Shortly after the C.E.O.s met with President Biden, Senator Mitch McConnell said he would allow Democrats to raise the debt ceiling enough to push a potential default to December.Finance executives met with President Biden as an Oct. 18 debt-ceiling deadline inched closer, warning that a U.S. default would threaten the global economy. Senate Republicans have promised to filibuster a long-term suspension of the borrowing limit.Doug Mills/The New York TimesPresident Biden met with finance executives on Wednesday as he continued to try to put maximum pressure on Senate Republicans to raise the debt ceiling before Oct. 18, the date the Treasury Department has said the United States would go into default.Shortly after the meeting, Senator Mitch McConnell, the minority leader, seemed to relent from his opposition to allowing Democrats to lift the ceiling in the short term through regular channels. He said he would “allow Democrats to use normal procedures to pass an emergency debt limit extension at a fixed dollar amount to cover current spending levels into December.”The White House dismissed Mr. McConnell’s statement as an informal offer and said the president would rather Republicans allow a vote on a spending bill to go forward.The executives all warned that the economy would be threatened should the country default on its debts for the first time in history.“It’s already beginning to cause some damage in the economy,” Jane Fraser, the chief executive of Citigroup, told the president. “It will hurt consumers. It will hurt small businesses.”“It’s not an exaggeration to say that even small distortions in the Treasury market can cost taxpayers tens of billions of dollars over many years,” she added, referring to the market for bonds issued by the Treasury Department.Mr. Biden, seeking to convey the consequences to everyday Americans, asked the executives to explain what would happen if the United States went into default for only a day or two.“Certainly, as we know, there are hundreds of millions of investors that are involved in the markets today that have put their hard-earned savings into the markets,” said Adena Friedman, the chief executive of Nasdaq. “And we would expect that the markets will react very, very negatively.”Mr. McConnell of Kentucky had long said Democrats must use a more complicated process known as reconciliation to overcome Republican opposition to raising the debt ceiling. In his statement on Wednesday, he reiterated that the reconciliation process was the only option he supported for a longer-term increase in the limit, unless “Democrats abandon their efforts to ram through another historically reckless taxing and spending spree.”The financial sector had been projecting a grim two weeks ahead. A report released by Goldman Sachs said that there was little reason to believe Congress would meet the Oct. 18 deadline, but that “the public and financial market response would likely force a quick political resolution.”Senate Democrats are still weighing their options for a path forward. Jen Psaki, the White House press secretary, told reporters on Wednesday that the White House did not want to keep prolonging things with an extension. “We don’t need to go through a cumbersome process that every day brings additional risks,” Ms. Psaki said.Asked why the White House does not support a short-term debt ceiling increase that could, at least temporarily, calm financial markets, Ms. Psaki replied, “Why not just get it done now?” She said Mr. Biden and Mr. McConnell had not yet spoken about the debt limit.The budget process of reconciliation would most likely involve two marathons of politically charged votes that Mr. Biden has predicted would be “fraught with all kinds of potential danger for miscalculation.” Democrats say there is no guarantee that Republicans wouldn’t drag those votes out to inflict procedural and political discomfort.Understand the U.S. Debt CeilingCard 1 of 9What is the debt ceiling? More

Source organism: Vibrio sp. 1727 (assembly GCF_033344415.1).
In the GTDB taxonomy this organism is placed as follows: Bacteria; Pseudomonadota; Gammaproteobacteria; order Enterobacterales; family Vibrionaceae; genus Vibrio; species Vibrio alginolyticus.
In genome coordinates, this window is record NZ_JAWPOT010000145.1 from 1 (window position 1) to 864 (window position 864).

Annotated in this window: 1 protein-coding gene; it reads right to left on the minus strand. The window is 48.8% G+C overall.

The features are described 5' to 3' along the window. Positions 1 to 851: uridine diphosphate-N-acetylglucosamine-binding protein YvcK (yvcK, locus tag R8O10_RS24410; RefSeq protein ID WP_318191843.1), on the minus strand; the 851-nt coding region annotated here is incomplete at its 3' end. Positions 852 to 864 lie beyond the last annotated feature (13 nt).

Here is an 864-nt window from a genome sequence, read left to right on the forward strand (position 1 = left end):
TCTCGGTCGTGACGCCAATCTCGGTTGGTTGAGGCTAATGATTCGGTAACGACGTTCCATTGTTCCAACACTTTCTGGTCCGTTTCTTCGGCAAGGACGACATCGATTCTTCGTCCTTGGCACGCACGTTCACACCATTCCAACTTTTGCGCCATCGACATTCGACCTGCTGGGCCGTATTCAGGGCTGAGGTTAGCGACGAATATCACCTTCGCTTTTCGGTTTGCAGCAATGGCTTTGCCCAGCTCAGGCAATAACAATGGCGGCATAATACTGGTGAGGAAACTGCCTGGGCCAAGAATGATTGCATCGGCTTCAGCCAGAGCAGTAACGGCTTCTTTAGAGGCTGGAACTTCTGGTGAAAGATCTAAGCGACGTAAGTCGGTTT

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    Biden Calls Republicans 'Reckless' Over the Debt Limit Increase